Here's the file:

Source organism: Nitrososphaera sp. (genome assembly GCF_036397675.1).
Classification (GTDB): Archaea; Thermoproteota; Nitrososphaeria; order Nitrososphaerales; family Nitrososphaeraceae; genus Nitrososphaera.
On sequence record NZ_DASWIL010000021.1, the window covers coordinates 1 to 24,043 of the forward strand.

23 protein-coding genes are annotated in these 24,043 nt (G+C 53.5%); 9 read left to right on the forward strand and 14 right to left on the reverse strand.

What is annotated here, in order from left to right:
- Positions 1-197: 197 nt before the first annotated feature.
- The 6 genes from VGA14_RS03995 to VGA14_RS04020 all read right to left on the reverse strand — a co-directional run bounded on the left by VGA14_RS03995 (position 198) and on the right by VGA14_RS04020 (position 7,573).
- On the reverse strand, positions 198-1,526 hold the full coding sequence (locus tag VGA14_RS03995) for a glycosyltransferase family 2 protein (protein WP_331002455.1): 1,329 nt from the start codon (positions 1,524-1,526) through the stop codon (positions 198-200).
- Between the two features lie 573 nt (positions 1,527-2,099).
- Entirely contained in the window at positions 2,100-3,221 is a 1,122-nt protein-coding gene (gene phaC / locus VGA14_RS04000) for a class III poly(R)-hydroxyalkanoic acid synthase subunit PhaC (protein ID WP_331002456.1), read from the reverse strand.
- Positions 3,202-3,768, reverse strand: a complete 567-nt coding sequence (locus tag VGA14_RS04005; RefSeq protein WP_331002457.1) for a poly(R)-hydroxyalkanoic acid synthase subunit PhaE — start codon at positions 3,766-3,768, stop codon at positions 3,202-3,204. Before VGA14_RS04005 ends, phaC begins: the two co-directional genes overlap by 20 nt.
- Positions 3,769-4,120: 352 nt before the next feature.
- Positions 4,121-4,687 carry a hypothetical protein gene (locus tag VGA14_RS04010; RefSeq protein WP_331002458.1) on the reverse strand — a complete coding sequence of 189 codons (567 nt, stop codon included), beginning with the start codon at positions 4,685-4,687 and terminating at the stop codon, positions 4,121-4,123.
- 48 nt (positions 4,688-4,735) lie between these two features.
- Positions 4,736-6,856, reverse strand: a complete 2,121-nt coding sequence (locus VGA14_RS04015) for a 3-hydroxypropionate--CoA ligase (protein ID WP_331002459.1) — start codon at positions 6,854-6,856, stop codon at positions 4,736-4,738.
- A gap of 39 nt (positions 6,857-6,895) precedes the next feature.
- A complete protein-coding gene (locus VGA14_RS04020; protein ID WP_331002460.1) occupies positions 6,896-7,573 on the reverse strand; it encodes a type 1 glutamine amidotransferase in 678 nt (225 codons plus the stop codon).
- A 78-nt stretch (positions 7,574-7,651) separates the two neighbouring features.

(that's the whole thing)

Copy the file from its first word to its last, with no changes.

Source organism: Nitrososphaera sp. (genome assembly GCF_036397675.1).
Classification (GTDB): Archaea; Thermoproteota; Nitrososphaeria; order Nitrososphaerales; family Nitrososphaeraceae; genus Nitrososphaera.
On sequence record NZ_DASWIL010000021.1, the window covers coordinates 1 to 24,043 of the forward strand.

23 protein-coding genes are annotated in these 24,043 nt (G+C 53.5%); 9 read left to right on the forward strand and 14 right to left on the reverse strand.

What is annotated here, in order from left to right:
- Positions 1-197: 197 nt before the first annotated feature.
- The 6 genes from VGA14_RS03995 to VGA14_RS04020 all read right to left on the reverse strand — a co-directional run bounded on the left by VGA14_RS03995 (position 198) and on the right by VGA14_RS04020 (position 7,573).
- On the reverse strand, positions 198-1,526 hold the full coding sequence (locus tag VGA14_RS03995) for a glycosyltransferase family 2 protein (protein WP_331002455.1): 1,329 nt from the start codon (positions 1,524-1,526) through the stop codon (positions 198-200).
- Between the two features lie 573 nt (positions 1,527-2,099).
- Entirely contained in the window at positions 2,100-3,221 is a 1,122-nt protein-coding gene (gene phaC / locus VGA14_RS04000) for a class III poly(R)-hydroxyalkanoic acid synthase subunit PhaC (protein ID WP_331002456.1), read from the reverse strand.
- Positions 3,202-3,768, reverse strand: a complete 567-nt coding sequence (locus tag VGA14_RS04005; RefSeq protein WP_331002457.1) for a poly(R)-hydroxyalkanoic acid synthase subunit PhaE — start codon at positions 3,766-3,768, stop codon at positions 3,202-3,204. Before VGA14_RS04005 ends, phaC begins: the two co-directional genes overlap by 20 nt.
- Positions 3,769-4,120: 352 nt before the next feature.
- Positions 4,121-4,687 carry a hypothetical protein gene (locus tag VGA14_RS04010; RefSeq protein WP_331002458.1) on the reverse strand — a complete coding sequence of 189 codons (567 nt, stop codon included), beginning with the start codon at positions 4,685-4,687 and terminating at the stop codon, positions 4,121-4,123.
- 48 nt (positions 4,688-4,735) lie between these two features.
- Positions 4,736-6,856, reverse strand: a complete 2,121-nt coding sequence (locus VGA14_RS04015) for a 3-hydroxypropionate--CoA ligase (protein ID WP_331002459.1) — start codon at positions 6,854-6,856, stop codon at positions 4,736-4,738.
- A gap of 39 nt (positions 6,857-6,895) precedes the next feature.
- A complete protein-coding gene (locus VGA14_RS04020; protein ID WP_331002460.1) occupies positions 6,896-7,573 on the reverse strand; it encodes a type 1 glutamine amidotransferase in 678 nt (225 codons plus the stop codon).
- A 78-nt stretch (positions 7,574-7,651) separates the two neighbouring features.